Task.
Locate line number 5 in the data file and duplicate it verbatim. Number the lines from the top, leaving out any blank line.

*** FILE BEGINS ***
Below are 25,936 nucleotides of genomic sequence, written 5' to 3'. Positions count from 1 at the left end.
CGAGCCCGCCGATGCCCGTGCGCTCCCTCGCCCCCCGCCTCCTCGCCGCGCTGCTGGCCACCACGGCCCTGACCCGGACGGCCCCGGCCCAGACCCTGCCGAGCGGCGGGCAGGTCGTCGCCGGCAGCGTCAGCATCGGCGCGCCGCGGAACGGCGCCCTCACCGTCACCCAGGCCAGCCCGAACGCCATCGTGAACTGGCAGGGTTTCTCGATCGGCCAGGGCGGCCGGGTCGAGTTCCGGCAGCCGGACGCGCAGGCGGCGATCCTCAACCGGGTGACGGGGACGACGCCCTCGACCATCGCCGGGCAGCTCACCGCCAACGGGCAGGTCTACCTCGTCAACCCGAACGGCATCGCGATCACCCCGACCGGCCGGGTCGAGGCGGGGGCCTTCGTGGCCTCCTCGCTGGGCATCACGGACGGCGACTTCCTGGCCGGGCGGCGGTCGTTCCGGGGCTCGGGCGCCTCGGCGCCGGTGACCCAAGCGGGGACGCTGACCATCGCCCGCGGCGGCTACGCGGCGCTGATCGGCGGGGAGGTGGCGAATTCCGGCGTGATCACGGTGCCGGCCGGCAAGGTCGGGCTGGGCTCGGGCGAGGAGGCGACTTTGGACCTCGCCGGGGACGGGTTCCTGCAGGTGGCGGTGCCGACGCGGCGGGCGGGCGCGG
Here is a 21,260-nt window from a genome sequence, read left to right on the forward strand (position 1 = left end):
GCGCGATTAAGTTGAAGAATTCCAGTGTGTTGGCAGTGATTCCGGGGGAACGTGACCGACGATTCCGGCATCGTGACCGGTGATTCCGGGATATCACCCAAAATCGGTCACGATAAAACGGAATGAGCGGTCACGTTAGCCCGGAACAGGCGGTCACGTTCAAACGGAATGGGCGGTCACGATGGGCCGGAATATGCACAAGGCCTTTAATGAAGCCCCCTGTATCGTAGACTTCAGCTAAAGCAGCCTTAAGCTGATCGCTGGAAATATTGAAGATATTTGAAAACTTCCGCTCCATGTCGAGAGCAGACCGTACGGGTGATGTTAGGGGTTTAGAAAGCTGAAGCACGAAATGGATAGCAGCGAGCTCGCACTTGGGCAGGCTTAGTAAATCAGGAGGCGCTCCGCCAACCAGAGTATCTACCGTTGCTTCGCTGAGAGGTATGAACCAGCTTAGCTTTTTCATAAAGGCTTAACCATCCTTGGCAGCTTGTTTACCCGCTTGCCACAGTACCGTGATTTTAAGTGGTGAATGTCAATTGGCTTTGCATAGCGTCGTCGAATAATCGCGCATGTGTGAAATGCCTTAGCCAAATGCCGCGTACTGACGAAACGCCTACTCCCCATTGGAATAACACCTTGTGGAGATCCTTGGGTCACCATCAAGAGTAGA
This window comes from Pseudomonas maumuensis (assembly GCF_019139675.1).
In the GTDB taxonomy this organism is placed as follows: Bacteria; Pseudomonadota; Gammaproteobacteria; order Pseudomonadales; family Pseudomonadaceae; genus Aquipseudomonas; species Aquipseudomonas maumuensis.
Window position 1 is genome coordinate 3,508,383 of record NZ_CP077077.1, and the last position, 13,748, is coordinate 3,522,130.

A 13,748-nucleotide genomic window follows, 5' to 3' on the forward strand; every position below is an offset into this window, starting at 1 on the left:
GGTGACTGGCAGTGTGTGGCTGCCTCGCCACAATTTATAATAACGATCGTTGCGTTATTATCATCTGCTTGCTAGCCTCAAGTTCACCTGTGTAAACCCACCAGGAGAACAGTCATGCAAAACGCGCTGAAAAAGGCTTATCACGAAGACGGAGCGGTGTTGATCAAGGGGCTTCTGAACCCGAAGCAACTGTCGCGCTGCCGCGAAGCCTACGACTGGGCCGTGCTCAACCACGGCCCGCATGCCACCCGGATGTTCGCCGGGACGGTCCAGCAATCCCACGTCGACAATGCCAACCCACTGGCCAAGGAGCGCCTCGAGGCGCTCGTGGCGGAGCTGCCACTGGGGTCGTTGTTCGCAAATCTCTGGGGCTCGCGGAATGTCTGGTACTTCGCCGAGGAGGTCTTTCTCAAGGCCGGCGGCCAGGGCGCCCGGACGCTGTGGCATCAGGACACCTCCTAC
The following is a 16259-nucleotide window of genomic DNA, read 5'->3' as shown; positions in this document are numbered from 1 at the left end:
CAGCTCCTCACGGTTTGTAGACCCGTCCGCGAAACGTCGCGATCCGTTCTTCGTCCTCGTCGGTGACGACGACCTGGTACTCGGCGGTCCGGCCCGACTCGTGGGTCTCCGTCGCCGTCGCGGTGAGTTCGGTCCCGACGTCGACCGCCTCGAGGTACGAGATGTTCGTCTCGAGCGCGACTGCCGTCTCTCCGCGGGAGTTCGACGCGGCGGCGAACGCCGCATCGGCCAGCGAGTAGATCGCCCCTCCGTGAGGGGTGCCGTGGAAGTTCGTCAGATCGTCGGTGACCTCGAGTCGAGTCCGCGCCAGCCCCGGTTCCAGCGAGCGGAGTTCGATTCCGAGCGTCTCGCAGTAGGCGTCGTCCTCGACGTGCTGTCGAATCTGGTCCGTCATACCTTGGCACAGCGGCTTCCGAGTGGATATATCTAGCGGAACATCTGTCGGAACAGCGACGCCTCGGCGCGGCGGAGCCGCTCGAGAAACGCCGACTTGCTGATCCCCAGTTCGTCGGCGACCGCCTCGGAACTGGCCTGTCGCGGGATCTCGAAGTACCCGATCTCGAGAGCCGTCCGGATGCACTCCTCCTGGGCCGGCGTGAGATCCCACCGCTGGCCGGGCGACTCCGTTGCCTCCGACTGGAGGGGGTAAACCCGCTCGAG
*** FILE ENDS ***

This window comes from Pseudomonas maumuensis (assembly GCF_019139675.1).